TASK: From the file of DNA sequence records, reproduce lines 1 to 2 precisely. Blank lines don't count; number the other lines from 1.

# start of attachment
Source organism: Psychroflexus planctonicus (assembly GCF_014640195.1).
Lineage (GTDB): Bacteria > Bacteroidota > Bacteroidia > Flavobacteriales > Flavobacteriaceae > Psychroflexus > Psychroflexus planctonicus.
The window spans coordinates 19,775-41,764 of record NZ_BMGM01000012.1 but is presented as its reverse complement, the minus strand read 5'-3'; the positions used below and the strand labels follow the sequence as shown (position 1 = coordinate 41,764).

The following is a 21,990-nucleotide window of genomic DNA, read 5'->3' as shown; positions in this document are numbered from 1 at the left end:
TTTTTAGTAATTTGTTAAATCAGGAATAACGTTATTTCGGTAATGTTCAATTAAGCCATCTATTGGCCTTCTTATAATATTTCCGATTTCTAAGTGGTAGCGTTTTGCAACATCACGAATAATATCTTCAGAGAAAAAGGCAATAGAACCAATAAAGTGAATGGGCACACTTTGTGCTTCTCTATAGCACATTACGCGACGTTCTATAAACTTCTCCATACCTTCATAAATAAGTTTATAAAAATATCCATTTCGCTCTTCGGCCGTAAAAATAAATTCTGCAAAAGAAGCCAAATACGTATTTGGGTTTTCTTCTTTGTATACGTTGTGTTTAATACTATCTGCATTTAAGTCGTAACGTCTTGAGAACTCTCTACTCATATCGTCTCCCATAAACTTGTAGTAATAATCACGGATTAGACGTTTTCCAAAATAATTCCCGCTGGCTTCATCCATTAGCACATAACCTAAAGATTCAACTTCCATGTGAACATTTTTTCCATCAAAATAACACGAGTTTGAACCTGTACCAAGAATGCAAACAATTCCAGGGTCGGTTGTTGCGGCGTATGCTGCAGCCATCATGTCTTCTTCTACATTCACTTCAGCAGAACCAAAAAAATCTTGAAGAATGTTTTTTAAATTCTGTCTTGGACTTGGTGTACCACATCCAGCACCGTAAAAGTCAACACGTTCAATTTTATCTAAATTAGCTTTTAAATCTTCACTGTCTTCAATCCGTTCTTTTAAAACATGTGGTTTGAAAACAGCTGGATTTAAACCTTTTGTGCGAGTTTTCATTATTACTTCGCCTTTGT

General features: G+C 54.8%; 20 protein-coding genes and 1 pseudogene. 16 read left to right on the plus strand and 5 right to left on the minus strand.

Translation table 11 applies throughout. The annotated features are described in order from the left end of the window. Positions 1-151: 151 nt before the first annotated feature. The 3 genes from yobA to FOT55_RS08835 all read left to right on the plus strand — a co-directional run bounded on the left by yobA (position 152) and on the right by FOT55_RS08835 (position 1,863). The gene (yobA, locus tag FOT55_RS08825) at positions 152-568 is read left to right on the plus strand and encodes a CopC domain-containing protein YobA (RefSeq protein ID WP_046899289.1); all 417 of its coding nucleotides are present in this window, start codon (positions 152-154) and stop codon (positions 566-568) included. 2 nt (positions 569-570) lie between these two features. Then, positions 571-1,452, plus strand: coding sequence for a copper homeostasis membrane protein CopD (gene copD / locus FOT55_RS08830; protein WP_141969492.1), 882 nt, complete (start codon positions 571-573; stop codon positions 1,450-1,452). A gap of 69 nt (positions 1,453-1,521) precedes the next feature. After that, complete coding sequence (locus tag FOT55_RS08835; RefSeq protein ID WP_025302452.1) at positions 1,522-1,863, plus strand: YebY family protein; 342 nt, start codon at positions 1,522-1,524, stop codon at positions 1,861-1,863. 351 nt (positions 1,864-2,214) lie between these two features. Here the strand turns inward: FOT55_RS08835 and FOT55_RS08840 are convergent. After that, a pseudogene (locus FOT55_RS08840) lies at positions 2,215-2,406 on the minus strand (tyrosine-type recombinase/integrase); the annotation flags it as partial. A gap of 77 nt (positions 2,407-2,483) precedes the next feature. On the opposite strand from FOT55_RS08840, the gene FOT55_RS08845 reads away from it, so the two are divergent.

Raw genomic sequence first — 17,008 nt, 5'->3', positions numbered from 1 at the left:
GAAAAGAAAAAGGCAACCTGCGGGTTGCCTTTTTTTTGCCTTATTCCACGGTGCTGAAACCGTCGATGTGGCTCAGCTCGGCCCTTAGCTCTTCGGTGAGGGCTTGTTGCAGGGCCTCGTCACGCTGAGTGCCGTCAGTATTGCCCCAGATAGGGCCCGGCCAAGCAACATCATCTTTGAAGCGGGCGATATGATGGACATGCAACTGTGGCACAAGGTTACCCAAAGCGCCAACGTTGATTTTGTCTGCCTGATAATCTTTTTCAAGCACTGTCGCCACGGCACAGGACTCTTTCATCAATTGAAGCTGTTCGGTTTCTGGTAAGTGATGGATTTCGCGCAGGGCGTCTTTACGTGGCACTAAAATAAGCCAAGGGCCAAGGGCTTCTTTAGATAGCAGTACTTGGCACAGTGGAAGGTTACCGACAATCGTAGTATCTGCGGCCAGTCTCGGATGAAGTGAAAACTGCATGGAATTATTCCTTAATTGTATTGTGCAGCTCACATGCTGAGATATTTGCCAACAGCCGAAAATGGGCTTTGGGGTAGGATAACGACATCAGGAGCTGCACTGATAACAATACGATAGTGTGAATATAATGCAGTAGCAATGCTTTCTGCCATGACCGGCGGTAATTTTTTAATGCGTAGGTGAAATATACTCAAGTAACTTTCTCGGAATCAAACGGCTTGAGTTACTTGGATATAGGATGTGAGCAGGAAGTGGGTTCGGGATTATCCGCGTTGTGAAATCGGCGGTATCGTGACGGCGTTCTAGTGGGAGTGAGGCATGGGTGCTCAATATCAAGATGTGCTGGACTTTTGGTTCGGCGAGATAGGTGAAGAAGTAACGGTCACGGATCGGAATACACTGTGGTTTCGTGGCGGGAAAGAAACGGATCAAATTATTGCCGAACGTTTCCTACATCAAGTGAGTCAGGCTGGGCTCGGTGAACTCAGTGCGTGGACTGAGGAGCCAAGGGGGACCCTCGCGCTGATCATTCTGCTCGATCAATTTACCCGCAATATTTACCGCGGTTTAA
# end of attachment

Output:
Source organism: Psychroflexus planctonicus (assembly GCF_014640195.1).
Lineage (GTDB): Bacteria > Bacteroidota > Bacteroidia > Flavobacteriales > Flavobacteriaceae > Psychroflexus > Psychroflexus planctonicus.